In the second half there was something of a change of pace with Debussy and Ravel. If Sir Rattle thinks Jeux is a worthwhile piece of music, I’m perfectly happy to take his word for it and assume it’s me that’s missing something, but – meh. Whatevers. Doesn’t do it for me at all. Daphnis & Chloe, on the other hand, was absolutely brilliant. The woodwind were nice and prominent, as it should be, and from my Upper Choir seat I could hear more of the detail in their parts than I’d dared hope. Admittedly I did have a brief thought of how I’d like to be at a sectional rehearsal for the piece, so I could hear all the lovely bubbly ripply stuff just once, minimalist-style, without the distraction of the soppy string tunes. I also felt a litle ashamed of myself for having, when the orchestra first came on, noting the 1st flute only as Not Emmanuel. It was in fact Andreas Blau, and he played the the extremely demanding Ravel really damn well, so much so that at the end, Sir Rattle ran through the orchestra and gave him a big hug before anyone else. (I’ve sometimes been hugged by appreciative conductors after concerts, but that tends to be down the pub after they’ve had a beer or two, not on the actual stage. Maybe if I get to play D&C one day, and don’t bugger it up…) The final section of the piece had all the fire, fury and kick you could desire, and was not in the least diminished in excitement by its technical perfection (as at least one sniffy critic said). The audience would have liked an encore, but honestly, what would you follow an ending like that with? Let’s leave the table comfortably full after an imaginative and varied 5-course meal, not stuffed to ickiness by an extra helping of pudding.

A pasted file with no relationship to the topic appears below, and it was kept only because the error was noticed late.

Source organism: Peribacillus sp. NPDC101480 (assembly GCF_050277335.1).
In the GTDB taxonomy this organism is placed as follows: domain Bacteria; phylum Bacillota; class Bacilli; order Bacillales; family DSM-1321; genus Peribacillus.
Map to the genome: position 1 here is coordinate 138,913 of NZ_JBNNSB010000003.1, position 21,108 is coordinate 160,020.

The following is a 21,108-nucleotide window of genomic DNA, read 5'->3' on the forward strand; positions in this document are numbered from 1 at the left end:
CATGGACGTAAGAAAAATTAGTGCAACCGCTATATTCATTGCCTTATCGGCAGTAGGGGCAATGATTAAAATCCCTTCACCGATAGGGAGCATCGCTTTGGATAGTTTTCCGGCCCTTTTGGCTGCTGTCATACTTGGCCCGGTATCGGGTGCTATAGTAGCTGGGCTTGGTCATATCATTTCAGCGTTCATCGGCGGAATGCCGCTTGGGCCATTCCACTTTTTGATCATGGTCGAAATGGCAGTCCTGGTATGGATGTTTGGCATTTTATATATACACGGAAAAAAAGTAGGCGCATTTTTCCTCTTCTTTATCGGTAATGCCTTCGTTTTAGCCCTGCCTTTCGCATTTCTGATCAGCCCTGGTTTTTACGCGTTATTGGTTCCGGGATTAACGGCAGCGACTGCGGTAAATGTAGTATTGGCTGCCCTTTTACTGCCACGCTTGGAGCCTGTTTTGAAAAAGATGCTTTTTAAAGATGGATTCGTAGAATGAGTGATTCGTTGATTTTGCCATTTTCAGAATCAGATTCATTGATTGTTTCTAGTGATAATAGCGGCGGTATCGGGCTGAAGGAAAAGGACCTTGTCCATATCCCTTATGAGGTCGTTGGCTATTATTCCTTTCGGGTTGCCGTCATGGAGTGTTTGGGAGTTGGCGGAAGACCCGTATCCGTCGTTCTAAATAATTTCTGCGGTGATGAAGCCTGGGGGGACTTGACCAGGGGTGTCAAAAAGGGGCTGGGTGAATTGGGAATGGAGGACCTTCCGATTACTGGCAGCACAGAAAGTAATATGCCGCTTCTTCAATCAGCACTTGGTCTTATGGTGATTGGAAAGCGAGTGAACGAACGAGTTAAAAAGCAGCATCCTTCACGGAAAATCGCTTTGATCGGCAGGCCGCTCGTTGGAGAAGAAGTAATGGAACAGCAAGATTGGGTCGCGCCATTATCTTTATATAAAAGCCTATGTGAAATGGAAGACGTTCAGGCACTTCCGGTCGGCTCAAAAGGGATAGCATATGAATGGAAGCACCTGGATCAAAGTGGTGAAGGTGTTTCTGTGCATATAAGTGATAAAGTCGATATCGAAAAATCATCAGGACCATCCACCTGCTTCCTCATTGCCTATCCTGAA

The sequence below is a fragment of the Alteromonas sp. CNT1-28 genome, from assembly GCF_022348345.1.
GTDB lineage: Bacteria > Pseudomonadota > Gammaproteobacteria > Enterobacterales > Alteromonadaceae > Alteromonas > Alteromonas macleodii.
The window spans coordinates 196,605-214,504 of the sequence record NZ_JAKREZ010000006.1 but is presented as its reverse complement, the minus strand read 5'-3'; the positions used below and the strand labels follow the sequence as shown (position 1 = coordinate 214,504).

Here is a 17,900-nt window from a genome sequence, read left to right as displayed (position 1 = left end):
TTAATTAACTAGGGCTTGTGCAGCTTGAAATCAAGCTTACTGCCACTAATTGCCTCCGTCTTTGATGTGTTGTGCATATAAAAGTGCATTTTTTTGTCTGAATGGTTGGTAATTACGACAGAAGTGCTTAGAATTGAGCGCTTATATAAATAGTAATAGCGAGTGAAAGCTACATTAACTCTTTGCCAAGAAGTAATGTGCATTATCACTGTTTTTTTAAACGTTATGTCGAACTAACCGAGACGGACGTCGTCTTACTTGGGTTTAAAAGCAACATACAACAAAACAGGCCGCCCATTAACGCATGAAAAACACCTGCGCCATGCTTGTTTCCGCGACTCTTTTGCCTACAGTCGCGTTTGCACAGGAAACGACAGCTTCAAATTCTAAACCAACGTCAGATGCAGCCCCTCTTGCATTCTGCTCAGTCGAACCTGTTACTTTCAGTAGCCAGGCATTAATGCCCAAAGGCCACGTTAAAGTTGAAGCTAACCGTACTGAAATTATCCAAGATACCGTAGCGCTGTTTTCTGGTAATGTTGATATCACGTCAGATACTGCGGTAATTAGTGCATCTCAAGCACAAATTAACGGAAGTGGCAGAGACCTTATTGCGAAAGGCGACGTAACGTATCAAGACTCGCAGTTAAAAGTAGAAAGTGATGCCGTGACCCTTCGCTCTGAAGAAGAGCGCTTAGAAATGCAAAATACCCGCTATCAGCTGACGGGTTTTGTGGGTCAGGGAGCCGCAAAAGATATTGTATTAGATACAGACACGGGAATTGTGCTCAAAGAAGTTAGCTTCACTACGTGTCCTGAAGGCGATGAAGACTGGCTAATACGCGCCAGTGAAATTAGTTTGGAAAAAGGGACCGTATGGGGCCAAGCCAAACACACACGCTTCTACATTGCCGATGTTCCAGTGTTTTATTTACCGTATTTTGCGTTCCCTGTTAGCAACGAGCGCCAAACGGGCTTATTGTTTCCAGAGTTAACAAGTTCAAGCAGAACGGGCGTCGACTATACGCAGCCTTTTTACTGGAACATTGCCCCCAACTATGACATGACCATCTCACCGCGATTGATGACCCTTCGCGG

* Don’t look it up. I made this word up.

Carl Nielsen had an exceptional understanding of the nuances of woodwind instruments, and when playing the parts he wrote for flautists, the affection is almost palpable. Towards the end of his composing career, he thought of different orchestral instruments as having distinct personalities, and composed their interactions accordingly. While Nielsen may have once said that “the composer has had to follow the mild character of the instrument” (source: The Carl Nielsen Society), and while there were certainly periods in his Flute Concerto in which the flute floats tranquillo above the rabble, there are also moments of impatient spikiness, and the liquid, sinuous cadenzas – as played by LSO principal Gareth Davies – contained bursts of fire… [read more here]

Programme

Bartók: The Miraculous Mandarin (Suite)
Nielsen: Flute Concerto
Zemlinsky: Die Seejungfrau (The Mermaid)

Performers

London Symphony Orchestra, Xian Zhang (conductor), Gareth Davies (flute)